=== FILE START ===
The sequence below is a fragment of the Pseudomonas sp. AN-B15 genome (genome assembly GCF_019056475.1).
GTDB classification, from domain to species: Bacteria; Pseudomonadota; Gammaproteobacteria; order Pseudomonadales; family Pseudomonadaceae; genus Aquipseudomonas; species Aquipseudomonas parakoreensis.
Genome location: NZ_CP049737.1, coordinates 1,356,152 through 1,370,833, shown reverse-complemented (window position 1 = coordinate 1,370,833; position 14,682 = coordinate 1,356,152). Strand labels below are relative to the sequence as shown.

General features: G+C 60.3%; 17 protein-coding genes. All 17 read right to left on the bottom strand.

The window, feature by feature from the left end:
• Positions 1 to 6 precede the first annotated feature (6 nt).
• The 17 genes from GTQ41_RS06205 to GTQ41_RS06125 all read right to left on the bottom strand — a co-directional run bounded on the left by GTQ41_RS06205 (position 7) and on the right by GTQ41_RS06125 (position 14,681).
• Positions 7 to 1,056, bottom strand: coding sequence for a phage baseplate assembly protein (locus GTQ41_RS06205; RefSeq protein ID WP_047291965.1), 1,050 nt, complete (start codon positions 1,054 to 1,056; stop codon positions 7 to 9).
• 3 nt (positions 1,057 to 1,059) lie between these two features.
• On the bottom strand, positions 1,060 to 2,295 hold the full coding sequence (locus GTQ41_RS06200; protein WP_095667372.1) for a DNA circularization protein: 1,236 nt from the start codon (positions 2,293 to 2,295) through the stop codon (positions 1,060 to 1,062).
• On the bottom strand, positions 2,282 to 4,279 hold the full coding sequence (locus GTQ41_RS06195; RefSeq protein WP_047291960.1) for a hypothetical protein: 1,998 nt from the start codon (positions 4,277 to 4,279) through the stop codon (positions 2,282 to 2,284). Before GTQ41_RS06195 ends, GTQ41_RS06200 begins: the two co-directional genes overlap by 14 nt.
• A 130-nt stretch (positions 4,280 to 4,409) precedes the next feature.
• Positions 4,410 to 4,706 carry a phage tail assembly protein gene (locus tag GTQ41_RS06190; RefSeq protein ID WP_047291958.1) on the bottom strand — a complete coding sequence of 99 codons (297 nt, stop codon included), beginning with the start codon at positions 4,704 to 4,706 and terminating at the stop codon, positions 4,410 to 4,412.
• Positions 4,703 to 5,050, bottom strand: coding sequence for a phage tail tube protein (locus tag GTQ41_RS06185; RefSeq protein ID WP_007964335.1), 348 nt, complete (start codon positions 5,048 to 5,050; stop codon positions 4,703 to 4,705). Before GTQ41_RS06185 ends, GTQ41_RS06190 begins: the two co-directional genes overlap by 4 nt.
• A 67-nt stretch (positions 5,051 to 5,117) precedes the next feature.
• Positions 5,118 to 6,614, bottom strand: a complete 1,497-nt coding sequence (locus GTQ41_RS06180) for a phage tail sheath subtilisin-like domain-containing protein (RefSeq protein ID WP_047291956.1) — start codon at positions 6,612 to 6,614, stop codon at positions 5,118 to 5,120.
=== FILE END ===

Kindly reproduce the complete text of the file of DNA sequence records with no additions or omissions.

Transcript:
The sequence below is a fragment of the Pseudomonas sp. AN-B15 genome (genome assembly GCF_019056475.1).
GTDB classification, from domain to species: Bacteria; Pseudomonadota; Gammaproteobacteria; order Pseudomonadales; family Pseudomonadaceae; genus Aquipseudomonas; species Aquipseudomonas parakoreensis.
Genome location: NZ_CP049737.1, coordinates 1,356,152 through 1,370,833, shown reverse-complemented (window position 1 = coordinate 1,370,833; position 14,682 = coordinate 1,356,152). Strand labels below are relative to the sequence as shown.

General features: G+C 60.3%; 17 protein-coding genes. All 17 read right to left on the bottom strand.

The window, feature by feature from the left end:
• Positions 1 to 6 precede the first annotated feature (6 nt).
• The 17 genes from GTQ41_RS06205 to GTQ41_RS06125 all read right to left on the bottom strand — a co-directional run bounded on the left by GTQ41_RS06205 (position 7) and on the right by GTQ41_RS06125 (position 14,681).
• Positions 7 to 1,056, bottom strand: coding sequence for a phage baseplate assembly protein (locus GTQ41_RS06205; RefSeq protein ID WP_047291965.1), 1,050 nt, complete (start codon positions 1,054 to 1,056; stop codon positions 7 to 9).
• 3 nt (positions 1,057 to 1,059) lie between these two features.
• On the bottom strand, positions 1,060 to 2,295 hold the full coding sequence (locus GTQ41_RS06200; protein WP_095667372.1) for a DNA circularization protein: 1,236 nt from the start codon (positions 2,293 to 2,295) through the stop codon (positions 1,060 to 1,062).
• On the bottom strand, positions 2,282 to 4,279 hold the full coding sequence (locus GTQ41_RS06195; RefSeq protein WP_047291960.1) for a hypothetical protein: 1,998 nt from the start codon (positions 4,277 to 4,279) through the stop codon (positions 2,282 to 2,284). Before GTQ41_RS06195 ends, GTQ41_RS06200 begins: the two co-directional genes overlap by 14 nt.
• A 130-nt stretch (positions 4,280 to 4,409) precedes the next feature.
• Positions 4,410 to 4,706 carry a phage tail assembly protein gene (locus tag GTQ41_RS06190; RefSeq protein ID WP_047291958.1) on the bottom strand — a complete coding sequence of 99 codons (297 nt, stop codon included), beginning with the start codon at positions 4,704 to 4,706 and terminating at the stop codon, positions 4,410 to 4,412.
• Positions 4,703 to 5,050, bottom strand: coding sequence for a phage tail tube protein (locus tag GTQ41_RS06185; RefSeq protein ID WP_007964335.1), 348 nt, complete (start codon positions 5,048 to 5,050; stop codon positions 4,703 to 4,705). Before GTQ41_RS06185 ends, GTQ41_RS06190 begins: the two co-directional genes overlap by 4 nt.
• A 67-nt stretch (positions 5,051 to 5,117) precedes the next feature.
• Positions 5,118 to 6,614, bottom strand: a complete 1,497-nt coding sequence (locus GTQ41_RS06180) for a phage tail sheath subtilisin-like domain-containing protein (RefSeq protein ID WP_047291956.1) — start codon at positions 6,612 to 6,614, stop codon at positions 5,118 to 5,120.